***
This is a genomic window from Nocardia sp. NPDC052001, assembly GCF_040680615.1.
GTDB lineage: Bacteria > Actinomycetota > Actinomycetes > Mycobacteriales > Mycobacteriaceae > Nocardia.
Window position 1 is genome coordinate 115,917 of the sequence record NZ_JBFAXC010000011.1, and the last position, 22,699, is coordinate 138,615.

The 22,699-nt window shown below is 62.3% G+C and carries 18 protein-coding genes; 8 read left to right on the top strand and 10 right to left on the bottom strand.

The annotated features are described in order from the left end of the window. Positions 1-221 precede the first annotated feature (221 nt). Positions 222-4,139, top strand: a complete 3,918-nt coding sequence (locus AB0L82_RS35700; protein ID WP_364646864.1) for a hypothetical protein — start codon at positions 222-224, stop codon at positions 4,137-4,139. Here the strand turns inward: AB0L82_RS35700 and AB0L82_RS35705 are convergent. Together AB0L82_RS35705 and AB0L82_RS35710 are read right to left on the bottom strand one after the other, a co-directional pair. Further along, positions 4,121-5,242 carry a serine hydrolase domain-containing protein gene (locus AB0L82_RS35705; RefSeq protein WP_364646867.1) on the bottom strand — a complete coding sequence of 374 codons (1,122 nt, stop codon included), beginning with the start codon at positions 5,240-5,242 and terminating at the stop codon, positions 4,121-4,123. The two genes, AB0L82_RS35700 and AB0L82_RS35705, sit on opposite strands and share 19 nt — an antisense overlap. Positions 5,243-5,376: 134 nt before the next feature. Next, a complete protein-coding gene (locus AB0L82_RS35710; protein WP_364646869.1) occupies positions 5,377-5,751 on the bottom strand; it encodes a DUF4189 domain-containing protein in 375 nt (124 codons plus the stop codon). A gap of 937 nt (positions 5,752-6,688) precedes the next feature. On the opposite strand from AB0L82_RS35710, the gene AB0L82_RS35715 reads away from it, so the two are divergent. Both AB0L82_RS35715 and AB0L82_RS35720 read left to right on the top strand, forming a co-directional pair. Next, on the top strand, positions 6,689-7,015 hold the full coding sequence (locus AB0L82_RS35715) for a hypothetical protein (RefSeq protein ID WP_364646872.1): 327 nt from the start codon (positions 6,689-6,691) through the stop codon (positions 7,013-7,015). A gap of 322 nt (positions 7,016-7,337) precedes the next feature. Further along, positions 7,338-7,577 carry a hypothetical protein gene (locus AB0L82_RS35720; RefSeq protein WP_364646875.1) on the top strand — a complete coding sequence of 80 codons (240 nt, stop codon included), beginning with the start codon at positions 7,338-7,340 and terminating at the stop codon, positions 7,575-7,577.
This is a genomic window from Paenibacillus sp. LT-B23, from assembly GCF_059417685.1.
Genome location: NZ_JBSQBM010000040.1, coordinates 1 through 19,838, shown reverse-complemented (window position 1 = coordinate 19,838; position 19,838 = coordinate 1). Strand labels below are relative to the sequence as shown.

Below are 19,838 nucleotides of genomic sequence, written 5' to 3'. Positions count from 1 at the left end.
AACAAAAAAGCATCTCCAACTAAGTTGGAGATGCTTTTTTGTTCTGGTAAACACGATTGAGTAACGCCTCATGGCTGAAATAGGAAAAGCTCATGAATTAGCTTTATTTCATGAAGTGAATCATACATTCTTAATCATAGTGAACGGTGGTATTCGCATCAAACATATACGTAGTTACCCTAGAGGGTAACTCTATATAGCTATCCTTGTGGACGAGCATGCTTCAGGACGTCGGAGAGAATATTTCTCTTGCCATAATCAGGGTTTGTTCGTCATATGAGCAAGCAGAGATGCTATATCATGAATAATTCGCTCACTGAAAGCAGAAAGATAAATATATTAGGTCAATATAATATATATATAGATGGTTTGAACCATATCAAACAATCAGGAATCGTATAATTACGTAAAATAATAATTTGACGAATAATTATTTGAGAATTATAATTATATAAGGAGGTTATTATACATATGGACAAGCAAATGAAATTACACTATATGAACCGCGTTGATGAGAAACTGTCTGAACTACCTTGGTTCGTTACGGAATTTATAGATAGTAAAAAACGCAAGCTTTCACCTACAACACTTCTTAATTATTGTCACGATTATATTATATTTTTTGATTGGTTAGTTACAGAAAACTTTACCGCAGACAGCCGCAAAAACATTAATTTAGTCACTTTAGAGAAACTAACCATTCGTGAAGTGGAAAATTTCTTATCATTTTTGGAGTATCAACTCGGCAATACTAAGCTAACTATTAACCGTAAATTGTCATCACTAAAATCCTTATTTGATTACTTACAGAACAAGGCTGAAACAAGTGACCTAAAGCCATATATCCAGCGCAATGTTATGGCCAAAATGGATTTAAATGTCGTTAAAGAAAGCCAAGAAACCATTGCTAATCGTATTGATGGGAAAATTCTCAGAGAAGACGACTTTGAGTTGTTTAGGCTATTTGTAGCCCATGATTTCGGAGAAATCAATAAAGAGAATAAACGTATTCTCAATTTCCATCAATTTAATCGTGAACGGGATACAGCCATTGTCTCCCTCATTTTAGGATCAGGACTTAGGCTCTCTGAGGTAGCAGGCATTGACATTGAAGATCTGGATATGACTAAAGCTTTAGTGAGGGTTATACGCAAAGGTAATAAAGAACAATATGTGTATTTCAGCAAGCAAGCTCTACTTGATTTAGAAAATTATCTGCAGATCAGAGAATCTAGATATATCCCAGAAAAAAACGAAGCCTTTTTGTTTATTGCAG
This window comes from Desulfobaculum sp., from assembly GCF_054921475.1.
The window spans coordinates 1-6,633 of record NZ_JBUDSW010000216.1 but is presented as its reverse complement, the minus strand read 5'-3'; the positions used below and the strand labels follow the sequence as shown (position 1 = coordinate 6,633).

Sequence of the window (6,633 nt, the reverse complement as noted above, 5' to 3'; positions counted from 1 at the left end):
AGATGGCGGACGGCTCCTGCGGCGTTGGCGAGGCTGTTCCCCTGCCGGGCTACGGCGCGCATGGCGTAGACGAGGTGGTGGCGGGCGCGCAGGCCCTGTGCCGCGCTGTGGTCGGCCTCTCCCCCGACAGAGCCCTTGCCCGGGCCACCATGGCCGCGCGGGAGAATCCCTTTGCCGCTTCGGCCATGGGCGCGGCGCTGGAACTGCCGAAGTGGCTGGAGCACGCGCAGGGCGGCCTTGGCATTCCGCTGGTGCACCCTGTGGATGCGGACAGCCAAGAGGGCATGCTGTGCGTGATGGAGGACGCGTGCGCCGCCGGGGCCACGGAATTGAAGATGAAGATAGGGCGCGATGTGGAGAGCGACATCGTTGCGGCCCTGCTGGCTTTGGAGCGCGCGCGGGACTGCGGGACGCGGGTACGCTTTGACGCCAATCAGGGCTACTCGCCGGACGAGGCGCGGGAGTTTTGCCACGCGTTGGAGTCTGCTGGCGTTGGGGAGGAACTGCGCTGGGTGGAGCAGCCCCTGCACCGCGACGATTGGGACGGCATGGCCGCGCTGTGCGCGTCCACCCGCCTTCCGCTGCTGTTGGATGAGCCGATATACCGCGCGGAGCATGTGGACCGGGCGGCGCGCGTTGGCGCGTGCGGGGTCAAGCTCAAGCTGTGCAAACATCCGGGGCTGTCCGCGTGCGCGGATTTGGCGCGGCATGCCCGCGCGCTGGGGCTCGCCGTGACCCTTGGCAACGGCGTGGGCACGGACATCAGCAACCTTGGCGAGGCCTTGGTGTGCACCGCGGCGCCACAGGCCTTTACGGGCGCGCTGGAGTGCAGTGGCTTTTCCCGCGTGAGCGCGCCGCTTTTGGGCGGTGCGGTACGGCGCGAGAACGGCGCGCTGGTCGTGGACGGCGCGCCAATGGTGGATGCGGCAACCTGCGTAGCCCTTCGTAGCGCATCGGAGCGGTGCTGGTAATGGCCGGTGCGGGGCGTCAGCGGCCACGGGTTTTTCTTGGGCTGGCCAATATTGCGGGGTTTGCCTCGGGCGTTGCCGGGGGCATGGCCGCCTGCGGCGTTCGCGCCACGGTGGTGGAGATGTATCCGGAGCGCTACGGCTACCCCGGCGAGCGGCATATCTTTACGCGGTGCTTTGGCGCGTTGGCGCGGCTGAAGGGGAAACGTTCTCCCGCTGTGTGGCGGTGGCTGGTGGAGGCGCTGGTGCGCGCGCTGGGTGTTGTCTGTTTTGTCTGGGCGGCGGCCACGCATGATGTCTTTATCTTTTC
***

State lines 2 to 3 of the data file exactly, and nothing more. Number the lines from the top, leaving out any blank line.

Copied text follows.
GTDB lineage: Bacteria > Actinomycetota > Actinomycetes > Mycobacteriales > Mycobacteriaceae > Nocardia.
Window position 1 is genome coordinate 115,917 of the sequence record NZ_JBFAXC010000011.1, and the last position, 22,699, is coordinate 138,615.